Tim Martin’s company has already begun replacing EU-sourced drinks with British alternatives as the UK prepares to leave the bloc.
Tim Martin, founder and chairman of pub chain JD Wetherspoon, has attacked Theresa May’s plans for leaving the European Union.
Mr Martin, a staunch supporter of Brexit, criticised the prime minister for seeking a deal with “unelected EU representatives”.
He said: “99% of the benefits of leaving the EU, including the avoidance of vast financial contributions, the elimination of tariffs and the reacquisition of fishing rights, need no agreement from any third party.
“The prime minister can avoid most current problems by prioritising these areas.”
JD Wetherspoon has already started replacing EU-sourced drinks with UK and non-European products.
It has exchanged French champagne for sparkling wine from the UK – and swapped Australian and German wheat beer with alternatives from the UK and the US.
Mr Martin added: “We are frequently asked about the effect of Brexit on the company and the economy. The main advantage of Brexit is that the EU is a protectionist system that imposes high tariffs on non-EU imports such as wine, rice, coffee, oranges, children’s shoes and clothes, and over 12,000 other products.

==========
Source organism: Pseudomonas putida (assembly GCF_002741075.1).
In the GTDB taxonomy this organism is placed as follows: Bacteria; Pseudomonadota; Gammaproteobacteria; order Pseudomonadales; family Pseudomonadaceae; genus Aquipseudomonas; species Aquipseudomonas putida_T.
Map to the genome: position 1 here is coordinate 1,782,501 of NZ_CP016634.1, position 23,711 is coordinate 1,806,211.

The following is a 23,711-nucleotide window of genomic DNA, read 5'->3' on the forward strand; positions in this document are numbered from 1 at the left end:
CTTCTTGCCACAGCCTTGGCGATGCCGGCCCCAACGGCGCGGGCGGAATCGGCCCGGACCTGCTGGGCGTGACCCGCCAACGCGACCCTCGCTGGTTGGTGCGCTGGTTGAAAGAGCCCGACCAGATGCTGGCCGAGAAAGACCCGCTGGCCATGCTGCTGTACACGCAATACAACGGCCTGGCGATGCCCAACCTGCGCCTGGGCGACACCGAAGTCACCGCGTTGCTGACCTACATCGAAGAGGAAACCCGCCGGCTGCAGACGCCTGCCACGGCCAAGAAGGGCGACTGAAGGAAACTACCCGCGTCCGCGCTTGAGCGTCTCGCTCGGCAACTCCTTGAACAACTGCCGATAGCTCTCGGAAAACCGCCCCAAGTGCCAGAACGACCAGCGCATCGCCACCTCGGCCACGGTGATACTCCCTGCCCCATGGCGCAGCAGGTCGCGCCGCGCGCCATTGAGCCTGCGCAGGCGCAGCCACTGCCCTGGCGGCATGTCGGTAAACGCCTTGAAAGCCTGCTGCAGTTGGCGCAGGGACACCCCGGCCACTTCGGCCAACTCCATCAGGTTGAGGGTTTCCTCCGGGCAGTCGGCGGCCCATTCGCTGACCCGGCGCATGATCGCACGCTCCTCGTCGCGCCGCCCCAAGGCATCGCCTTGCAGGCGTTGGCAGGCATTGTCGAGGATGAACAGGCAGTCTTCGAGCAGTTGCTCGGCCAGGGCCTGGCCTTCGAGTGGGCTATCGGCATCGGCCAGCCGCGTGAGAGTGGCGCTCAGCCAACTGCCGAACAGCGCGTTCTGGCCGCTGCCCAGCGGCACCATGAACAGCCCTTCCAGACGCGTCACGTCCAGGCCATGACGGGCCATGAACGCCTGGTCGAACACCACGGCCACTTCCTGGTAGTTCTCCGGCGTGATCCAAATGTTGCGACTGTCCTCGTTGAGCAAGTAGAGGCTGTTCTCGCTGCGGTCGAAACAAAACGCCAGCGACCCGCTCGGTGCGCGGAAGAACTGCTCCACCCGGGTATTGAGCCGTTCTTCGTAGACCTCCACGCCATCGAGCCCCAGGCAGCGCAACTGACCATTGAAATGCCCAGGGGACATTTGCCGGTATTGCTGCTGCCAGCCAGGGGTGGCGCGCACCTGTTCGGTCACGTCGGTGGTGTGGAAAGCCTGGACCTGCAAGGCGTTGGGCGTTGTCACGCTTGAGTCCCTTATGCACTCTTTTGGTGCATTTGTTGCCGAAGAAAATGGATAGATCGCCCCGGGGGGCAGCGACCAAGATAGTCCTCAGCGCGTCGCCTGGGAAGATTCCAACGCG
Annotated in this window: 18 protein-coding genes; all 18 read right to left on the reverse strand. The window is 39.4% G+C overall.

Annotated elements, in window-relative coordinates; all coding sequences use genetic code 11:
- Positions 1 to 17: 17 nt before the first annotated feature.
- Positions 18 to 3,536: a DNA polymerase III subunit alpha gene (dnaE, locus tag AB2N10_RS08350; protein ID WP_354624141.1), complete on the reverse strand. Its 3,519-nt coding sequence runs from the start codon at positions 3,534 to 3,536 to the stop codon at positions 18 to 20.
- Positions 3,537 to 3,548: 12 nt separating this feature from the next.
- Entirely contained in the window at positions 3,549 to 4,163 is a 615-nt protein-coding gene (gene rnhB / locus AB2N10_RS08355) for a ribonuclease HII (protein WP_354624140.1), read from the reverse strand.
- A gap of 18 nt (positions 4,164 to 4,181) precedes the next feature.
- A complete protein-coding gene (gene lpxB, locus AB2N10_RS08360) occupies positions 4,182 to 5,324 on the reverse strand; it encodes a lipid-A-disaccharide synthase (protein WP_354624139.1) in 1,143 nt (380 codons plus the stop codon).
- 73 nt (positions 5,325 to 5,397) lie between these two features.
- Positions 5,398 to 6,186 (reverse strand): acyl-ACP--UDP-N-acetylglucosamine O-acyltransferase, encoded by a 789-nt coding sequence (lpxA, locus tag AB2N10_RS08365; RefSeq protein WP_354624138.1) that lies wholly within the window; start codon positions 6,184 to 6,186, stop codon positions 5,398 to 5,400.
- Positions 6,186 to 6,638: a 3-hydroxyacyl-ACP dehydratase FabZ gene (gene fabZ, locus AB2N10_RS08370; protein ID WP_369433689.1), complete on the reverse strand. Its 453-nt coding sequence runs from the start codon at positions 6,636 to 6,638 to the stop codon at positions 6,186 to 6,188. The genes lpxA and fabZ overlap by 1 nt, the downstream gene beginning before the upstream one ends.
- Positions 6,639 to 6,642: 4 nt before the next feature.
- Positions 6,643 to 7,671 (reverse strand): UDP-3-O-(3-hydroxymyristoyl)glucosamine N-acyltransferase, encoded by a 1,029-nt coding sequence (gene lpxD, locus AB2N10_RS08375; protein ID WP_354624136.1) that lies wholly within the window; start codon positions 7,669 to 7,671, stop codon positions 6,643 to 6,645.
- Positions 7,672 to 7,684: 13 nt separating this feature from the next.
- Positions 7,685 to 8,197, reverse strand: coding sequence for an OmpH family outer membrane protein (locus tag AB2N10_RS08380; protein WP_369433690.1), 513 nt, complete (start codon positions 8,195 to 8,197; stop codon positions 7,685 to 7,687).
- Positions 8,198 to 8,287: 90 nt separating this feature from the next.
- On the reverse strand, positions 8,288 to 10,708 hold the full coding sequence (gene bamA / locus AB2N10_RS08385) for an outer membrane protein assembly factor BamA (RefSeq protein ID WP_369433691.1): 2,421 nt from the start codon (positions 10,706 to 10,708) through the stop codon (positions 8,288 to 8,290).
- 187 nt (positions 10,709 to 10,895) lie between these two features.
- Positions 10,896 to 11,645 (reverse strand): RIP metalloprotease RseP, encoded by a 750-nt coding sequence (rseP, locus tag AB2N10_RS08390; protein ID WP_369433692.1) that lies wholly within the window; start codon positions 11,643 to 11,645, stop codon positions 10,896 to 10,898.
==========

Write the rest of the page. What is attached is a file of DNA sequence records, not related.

“Leaving the EU allows the UK to adopt the approach of countries like Singapore, Hong Kong, Switzerland and Australia by dismantling these tariff walls, which improves general living standards.”
Mr Martin, who owns 30% of Wetherspoon, made the comments as the pub chain released an update on trading to the London Stock Exchange.
The company said like-for-like sales in the 10 weeks to 8 July rose 5.2% but it said it faced “considerable” costs next year, including increases in minimum wage and a new sugar tax.
“As in the current year, we anticipate considerable cost increases next year, in areas including business rates, the sugar tax, utility taxes and wages,” Mr Martin said. “In addition, as a result of an increase in our ‘swaps’, our interest rates will rise by around £7m.”
The company also said it does not plan to open any new pubs this year and expects a non-cash exceptional charge of about £9m as it sells a number of pubs.
Wetherspoon’s stock soared 6.2% to 1324p in early London trading.